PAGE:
Week in Review: June 7

The Week in Review provides an overview of the past week’s top health care content, including industry news and trends, Mayo Clinic and Mayo Clinic Laboratories news, and upcoming events.


Industry News

Pfizer had clues its blockbuster drug could prevent Alzheimer’s. Why didn’t it tell the world?

The results were from an analysis of hundreds of thousands of insurance claims. Verifying that the drug would actually have that effect in people would require a costly clinical trial—and after several years of internal discussion, Pfizer opted against further investigation and chose not to make the data public, the company confirmed. Researchers in the company’s division of inflammation and immunology urged Pfizer to conduct a clinical trial on thousands of patients, which they estimated would cost $80 million, to see if the signal contained in the data was real, according to an internal company document obtained by The Washington Post. Via The Washington Post.

Read article.


White meat is just as bad for you as red beef when it comes to your cholesterol level, study says

The red meat or white meat debate is a draw: Eating white meat, such as poultry, will have an identical effect on your cholesterol level as eating red beef, new research indicates. The long-held belief that eating white meat is less harmful for your heart may still hold true, because there may be other effects from eating red meat that contribute to cardiovascular disease, said the University of California, San Francisco researchers. This needs to be explored in more detail, they added. Non-meat proteins such as vegetables, dairy, and legumes, including beans, show the best cholesterol benefit, according to the new study published Tuesday in the American Journal of Clinical Nutrition. Via CNN.

Read article.


Mayo Clinic News

Mayo Clinic plans research building with $32 million gift

Mayo Clinic plans to use a $32 million philanthropic gift to boost research in Rochester, including construction of a four-story building. The money comes from the New York-based Anna-Maria and Stephen Kellen Foundation, which is named for two former Mayo Clinic patients. Stephen Kellen, who was chief executive of an investment firm based in New York, and his wife represent the first of four generations in their family who have received care at Mayo, according to a news release issued this week by the clinic. Dr. Gianrico Farrugia, the Mayo Clinic chief executive, said in a statement: "This remarkable gift will allow us to meet a critical need for research space on our Rochester campus." Via Star Tribune.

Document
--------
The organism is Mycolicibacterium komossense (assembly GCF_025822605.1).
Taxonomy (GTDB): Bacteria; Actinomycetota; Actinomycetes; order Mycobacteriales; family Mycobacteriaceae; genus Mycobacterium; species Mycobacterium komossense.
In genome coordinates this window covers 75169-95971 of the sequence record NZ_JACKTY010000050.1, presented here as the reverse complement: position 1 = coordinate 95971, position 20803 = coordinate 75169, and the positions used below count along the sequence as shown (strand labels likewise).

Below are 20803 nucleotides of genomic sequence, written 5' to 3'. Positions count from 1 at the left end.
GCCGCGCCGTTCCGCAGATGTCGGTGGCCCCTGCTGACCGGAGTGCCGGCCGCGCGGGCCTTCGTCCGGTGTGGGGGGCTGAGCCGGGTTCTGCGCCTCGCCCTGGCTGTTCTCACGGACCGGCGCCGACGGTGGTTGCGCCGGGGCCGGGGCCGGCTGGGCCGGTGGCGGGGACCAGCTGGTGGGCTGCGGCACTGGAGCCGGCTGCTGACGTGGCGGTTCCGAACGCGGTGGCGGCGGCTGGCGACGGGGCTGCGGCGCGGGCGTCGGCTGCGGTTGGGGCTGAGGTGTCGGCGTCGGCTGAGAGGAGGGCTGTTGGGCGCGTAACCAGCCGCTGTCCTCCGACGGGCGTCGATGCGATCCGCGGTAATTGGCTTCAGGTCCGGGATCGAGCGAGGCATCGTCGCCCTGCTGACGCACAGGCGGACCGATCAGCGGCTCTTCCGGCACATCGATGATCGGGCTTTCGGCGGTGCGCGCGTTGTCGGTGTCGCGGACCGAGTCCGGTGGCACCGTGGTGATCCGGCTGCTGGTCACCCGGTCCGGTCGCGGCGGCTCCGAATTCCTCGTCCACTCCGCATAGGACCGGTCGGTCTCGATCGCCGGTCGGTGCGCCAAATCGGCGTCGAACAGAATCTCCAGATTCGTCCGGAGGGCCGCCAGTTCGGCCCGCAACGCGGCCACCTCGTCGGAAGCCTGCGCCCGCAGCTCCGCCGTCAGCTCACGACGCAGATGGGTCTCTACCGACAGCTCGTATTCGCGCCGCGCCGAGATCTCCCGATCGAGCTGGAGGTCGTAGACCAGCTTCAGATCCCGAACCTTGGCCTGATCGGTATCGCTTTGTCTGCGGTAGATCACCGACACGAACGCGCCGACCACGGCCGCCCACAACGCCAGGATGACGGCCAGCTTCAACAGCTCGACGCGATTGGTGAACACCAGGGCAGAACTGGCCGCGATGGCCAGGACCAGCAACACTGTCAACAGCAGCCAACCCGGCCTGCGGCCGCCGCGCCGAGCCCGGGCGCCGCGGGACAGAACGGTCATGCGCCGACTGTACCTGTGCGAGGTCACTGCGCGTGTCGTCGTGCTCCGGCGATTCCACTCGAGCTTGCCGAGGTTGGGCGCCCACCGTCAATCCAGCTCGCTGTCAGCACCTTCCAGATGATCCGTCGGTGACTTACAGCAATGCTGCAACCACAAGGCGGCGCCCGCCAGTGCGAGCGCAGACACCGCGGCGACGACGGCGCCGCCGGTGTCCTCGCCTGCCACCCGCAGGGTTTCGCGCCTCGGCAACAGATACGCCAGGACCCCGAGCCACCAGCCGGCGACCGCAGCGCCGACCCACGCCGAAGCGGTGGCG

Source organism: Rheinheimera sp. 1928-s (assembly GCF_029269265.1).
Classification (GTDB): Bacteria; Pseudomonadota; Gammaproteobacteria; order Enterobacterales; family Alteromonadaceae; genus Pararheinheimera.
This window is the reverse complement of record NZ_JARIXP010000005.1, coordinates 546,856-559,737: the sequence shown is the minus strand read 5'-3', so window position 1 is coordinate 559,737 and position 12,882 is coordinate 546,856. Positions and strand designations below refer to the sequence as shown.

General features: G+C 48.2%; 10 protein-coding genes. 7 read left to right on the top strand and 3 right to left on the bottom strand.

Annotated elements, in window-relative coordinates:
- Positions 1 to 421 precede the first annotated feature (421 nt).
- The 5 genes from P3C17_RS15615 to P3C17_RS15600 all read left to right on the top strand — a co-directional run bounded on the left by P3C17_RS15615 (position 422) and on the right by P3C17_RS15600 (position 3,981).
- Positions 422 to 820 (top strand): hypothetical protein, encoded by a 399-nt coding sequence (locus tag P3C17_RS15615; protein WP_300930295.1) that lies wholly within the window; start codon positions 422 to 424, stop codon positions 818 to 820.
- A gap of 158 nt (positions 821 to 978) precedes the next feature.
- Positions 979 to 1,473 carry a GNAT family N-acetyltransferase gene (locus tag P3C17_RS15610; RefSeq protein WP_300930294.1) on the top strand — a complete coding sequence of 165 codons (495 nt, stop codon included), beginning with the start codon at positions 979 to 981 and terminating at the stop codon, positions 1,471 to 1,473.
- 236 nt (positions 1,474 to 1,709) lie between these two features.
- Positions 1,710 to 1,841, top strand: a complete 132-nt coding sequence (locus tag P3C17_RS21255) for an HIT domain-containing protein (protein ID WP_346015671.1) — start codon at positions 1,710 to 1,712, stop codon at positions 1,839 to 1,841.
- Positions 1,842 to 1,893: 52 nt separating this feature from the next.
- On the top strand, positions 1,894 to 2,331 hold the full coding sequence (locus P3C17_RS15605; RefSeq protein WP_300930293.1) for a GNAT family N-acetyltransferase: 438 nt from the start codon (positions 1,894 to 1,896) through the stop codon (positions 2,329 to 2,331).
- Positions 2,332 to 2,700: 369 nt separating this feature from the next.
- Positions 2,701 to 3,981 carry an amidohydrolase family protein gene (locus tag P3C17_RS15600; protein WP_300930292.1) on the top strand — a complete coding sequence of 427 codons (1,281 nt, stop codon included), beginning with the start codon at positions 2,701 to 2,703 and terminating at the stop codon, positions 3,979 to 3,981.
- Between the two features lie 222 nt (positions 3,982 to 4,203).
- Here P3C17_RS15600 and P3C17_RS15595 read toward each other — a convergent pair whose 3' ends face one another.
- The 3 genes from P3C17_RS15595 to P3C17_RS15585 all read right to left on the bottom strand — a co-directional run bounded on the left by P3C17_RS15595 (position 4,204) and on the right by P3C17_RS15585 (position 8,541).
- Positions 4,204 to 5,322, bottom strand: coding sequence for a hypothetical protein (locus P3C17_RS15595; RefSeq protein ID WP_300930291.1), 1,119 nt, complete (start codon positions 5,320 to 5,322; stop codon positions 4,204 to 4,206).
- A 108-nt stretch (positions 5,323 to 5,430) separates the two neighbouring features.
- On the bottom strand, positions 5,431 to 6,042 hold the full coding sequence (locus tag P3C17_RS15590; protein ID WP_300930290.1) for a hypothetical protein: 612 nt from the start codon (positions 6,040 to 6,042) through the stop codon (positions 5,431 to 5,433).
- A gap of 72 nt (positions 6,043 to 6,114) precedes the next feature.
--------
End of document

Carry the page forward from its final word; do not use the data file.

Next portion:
Read article.

A tick gave a toddler a rare and deadly disease. Here’s what his parents want you to know.

Bobbi Pritt, a physician and co-director of Vector-Borne Diseases Lab Services at Mayo Clinic, said that although Rocky Mountain spotted fever is considered low-risk, it can be rapidly fatal. In fact, she said, when patients have symptoms consistent with the disease, doctors will typically start treatment without waiting for lab results. Pritt said that the treatment, an antibiotic called doxycycline, is found to be effective when the disease is diagnosed early. Via The Washington Post.

Read article.

Companies report progress on blood tests to detect cancer

It’s not clear what evidence the U.S. Food and Drug Administration would require to consider for approval. Sometimes tests can be sold through looser lab accreditation pathways rather than by seeking FDA approval. Grail and Thrive already have larger studies underway. “We’re not going to diagnose every cancer,” but may not need to because so many are not found now until it’s too late for effective treatment, said Dr. Minetta Liu, a Mayo Clinic cancer specialist who is presenting Grail’s results at the cancer conference. Via Associated Press.

Read article.

suzannerferguson

Suzanne R. Ferguson

Suzanne Ferguson is a Marketing Channel Manager at Mayo Clinic Laboratories and has worked at Mayo Clinic since 2014. Outside of work, Suzanne can be found traveling, reading and spending time with her family.

Leave a Reply

Your email address will not be published. Required fields are marked *